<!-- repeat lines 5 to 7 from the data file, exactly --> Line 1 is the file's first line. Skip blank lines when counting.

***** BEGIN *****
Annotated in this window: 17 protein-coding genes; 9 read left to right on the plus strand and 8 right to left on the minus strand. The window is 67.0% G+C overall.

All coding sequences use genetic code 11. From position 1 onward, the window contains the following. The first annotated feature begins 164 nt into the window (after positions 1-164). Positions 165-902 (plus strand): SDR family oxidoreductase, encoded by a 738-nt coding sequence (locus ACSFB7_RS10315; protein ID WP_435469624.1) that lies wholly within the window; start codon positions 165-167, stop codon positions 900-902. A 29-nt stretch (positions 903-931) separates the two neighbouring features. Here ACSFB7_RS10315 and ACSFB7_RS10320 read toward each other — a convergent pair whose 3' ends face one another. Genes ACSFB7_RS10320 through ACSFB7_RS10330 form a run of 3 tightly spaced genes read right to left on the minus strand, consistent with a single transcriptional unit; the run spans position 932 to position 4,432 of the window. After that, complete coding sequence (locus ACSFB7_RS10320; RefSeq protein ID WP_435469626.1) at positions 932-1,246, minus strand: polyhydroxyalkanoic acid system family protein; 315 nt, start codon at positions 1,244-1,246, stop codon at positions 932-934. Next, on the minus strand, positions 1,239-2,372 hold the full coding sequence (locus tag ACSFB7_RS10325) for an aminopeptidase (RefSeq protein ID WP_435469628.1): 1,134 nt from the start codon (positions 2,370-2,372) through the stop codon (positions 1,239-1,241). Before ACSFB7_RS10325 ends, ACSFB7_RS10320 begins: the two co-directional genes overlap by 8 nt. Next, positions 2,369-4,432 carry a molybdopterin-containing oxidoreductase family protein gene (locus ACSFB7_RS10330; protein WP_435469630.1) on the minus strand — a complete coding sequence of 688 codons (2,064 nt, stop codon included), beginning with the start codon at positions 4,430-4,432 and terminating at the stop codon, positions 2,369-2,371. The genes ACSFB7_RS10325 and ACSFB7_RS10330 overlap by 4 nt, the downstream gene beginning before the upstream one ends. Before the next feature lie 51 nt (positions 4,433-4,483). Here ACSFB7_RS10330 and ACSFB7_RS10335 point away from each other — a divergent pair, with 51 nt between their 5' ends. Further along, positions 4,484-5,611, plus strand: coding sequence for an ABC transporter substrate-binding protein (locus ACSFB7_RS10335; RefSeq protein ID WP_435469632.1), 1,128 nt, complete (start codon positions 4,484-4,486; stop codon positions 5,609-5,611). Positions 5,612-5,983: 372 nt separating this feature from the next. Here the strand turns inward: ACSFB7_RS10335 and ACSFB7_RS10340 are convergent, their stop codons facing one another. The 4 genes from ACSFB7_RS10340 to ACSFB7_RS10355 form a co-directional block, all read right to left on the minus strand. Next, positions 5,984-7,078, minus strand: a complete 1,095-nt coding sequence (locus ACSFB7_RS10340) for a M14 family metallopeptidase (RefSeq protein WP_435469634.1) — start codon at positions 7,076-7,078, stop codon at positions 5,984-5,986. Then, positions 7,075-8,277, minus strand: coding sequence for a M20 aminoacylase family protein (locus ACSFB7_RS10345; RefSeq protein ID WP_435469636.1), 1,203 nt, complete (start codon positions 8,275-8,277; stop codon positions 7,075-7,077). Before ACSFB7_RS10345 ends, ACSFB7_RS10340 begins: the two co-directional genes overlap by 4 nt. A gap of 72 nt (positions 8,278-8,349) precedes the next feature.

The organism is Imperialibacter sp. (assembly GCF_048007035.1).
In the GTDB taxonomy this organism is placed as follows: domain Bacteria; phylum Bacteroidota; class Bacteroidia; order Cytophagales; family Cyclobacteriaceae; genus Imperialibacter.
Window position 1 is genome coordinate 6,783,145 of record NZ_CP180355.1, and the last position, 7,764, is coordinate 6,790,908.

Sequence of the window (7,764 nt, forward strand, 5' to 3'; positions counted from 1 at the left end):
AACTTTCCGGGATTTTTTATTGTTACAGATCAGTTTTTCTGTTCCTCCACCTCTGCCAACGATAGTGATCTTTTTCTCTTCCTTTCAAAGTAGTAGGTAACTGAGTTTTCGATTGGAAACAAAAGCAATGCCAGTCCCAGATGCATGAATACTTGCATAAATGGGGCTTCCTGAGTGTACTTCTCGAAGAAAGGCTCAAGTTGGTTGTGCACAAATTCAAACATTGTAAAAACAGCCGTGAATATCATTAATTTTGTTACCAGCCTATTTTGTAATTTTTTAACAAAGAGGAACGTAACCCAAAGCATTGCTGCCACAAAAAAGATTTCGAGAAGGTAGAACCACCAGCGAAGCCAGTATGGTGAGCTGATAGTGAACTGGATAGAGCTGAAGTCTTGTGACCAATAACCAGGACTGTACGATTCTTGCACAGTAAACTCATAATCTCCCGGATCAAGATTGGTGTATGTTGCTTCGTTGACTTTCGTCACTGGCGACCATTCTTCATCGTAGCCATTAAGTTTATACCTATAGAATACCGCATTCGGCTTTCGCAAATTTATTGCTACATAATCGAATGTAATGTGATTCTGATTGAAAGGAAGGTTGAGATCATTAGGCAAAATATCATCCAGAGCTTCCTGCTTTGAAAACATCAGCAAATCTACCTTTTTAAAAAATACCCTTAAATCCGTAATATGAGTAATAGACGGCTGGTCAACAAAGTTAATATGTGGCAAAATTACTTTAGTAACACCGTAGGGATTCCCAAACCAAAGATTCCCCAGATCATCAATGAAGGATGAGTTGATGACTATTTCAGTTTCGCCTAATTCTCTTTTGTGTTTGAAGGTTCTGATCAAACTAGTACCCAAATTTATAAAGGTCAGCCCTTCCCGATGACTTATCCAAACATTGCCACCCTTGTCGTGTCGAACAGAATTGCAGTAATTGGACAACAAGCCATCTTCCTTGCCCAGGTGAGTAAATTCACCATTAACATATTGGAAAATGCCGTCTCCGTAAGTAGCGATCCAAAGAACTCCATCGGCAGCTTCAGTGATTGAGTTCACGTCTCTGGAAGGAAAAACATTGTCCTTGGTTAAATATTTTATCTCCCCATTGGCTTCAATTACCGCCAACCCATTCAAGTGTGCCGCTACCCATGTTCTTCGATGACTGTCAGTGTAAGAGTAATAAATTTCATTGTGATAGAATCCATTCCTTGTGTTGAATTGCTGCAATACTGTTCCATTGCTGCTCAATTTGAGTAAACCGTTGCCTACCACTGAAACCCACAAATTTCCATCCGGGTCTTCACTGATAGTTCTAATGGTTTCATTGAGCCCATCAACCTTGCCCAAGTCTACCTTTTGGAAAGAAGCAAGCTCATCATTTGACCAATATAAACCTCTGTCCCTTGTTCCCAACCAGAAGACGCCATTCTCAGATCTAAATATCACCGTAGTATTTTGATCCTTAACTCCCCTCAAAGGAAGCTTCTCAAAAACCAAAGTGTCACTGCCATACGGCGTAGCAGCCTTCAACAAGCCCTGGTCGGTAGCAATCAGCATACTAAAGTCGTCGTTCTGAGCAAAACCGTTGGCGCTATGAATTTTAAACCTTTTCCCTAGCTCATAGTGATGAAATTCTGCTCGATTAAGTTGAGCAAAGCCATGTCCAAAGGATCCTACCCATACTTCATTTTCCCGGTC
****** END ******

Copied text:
Window position 1 is genome coordinate 6,783,145 of record NZ_CP180355.1, and the last position, 7,764, is coordinate 6,790,908.

Sequence of the window (7,764 nt, forward strand, 5' to 3'; positions counted from 1 at the left end):
AACTTTCCGGGATTTTTTATTGTTACAGATCAGTTTTTCTGTTCCTCCACCTCTGCCAACGATAGTGATCTTTTTCTCTTCCTTTCAAAGTAGTAGGTAACTGAGTTTTCGATTGGAAACAAAAGCAATGCCAGTCCCAGATGCATGAATACTTGCATAAATGGGGCTTCCTGAGTGTACTTCTCGAAGAAAGGCTCAAGTTGGTTGTGCACAAATTCAAACATTGTAAAAACAGCCGTGAATATCATTAATTTTGTTACCAGCCTATTTTGTAATTTTTTAACAAAGAGGAACGTAACCCAAAGCATTGCTGCCACAAAAAAGATTTCGAGAAGGTAGAACCACCAGCGAAGCCAGTATGGTGAGCTGATAGTGAACTGGATAGAGCTGAAGTCTTGTGACCAATAACCAGGACTGTACGATTCTTGCACAGTAAACTCATAATCTCCCGGATCAAGATTGGTGTATGTTGCTTCGTTGACTTTCGTCACTGGCGACCATTCTTCATCGTAGCCATTAAGTTTATACCTATAGAATACCGCATTCGGCTTTCGCAAATTTATTGCTACATAATCGAATGTAATGTGATTCTGATTGAAAGGAAGGTTGAGATCATTAGGCAAAATATCATCCAGAGCTTCCTGCTTTGAAAACATCAGCAAATCTACCTTTTTAAAAAATACCCTTAAATCCGTAATATGAGTAATAGACGGCTGGTCAACAAAGTTAATATGTGGCAAAATTACTTTAGTAACACCGTAGGGATTCCCAAACCAAAGATTCCCCAGATCATCAATGAAGGATGAGTTGATGACTATTTCAGTTTCGCCTAATTCTCTTTTGTGTTTGAAGGTTCTGATCAAACTAGTACCCAAATTTATAAAGGTCAGCCCTTCCCGATGACTTATCCAAACATTGCCACCCTTGTCGTGTCGAACAGAATTGCAGTAATTGGACAACAAGCCATCTTCCTTGCCCAGGTGAGTAAATTCACCATTAACATATTGGAAAATGCCGTCTCCGTAAGTAGCGATCCAAAGAACTCCATCGGCAGCTTCAGTGATTGAGTTCACGTCTCTGGAAGGAAAAACATTGTCCTTGGTTAAATATTTTATCTCCCCATTGGCTTCAATTACCGCCAACCCATTCAAGTGTGCCGCTACCCATGTTCTTCGATGACTGTCAGTGTAAGAGTAATAAATTTCATTGTGATAGAATCCATTCCTTGTGTTGAATTGCTGCAATACTGTTCCATTGCTGCTCAATTTGAGTAAACCGTTGCCTACCACTGAAACCCACAAATTTCCATCCGGGTCTTCACTGATAGTTCTAATGGTTTCATTGAGCCCATCAACCTTGCCCAAGTCTACCTTTTGGAAAGAAGCAAGCTCATCATTTGACCAATATAAACCTCTGTCCCTTGTTCCCAACCAGAAGACGCCATTCTCAGATCTAAATATCACCGTAGTATTTTGATCCTTAACTCCCCTCAAAGGAAGCTTCTCAAAAACCAAAGTGTCACTGCCATACGGCGTAGCAGCCTTCAACAAGCCCTGGTCGGTAGCAATCAGCATACTAAAGTCGTCGTTCTGAGCAAAACCGTTGGCGCTATGAATTTTAAACCTTTTCCCTAGCTCATAGTGATGAAATTCTGCTCGATTAAGTTGAGCAAAGCCATGTCCAAAGGATCCTACCCATACTTCATTTTCCCGGTC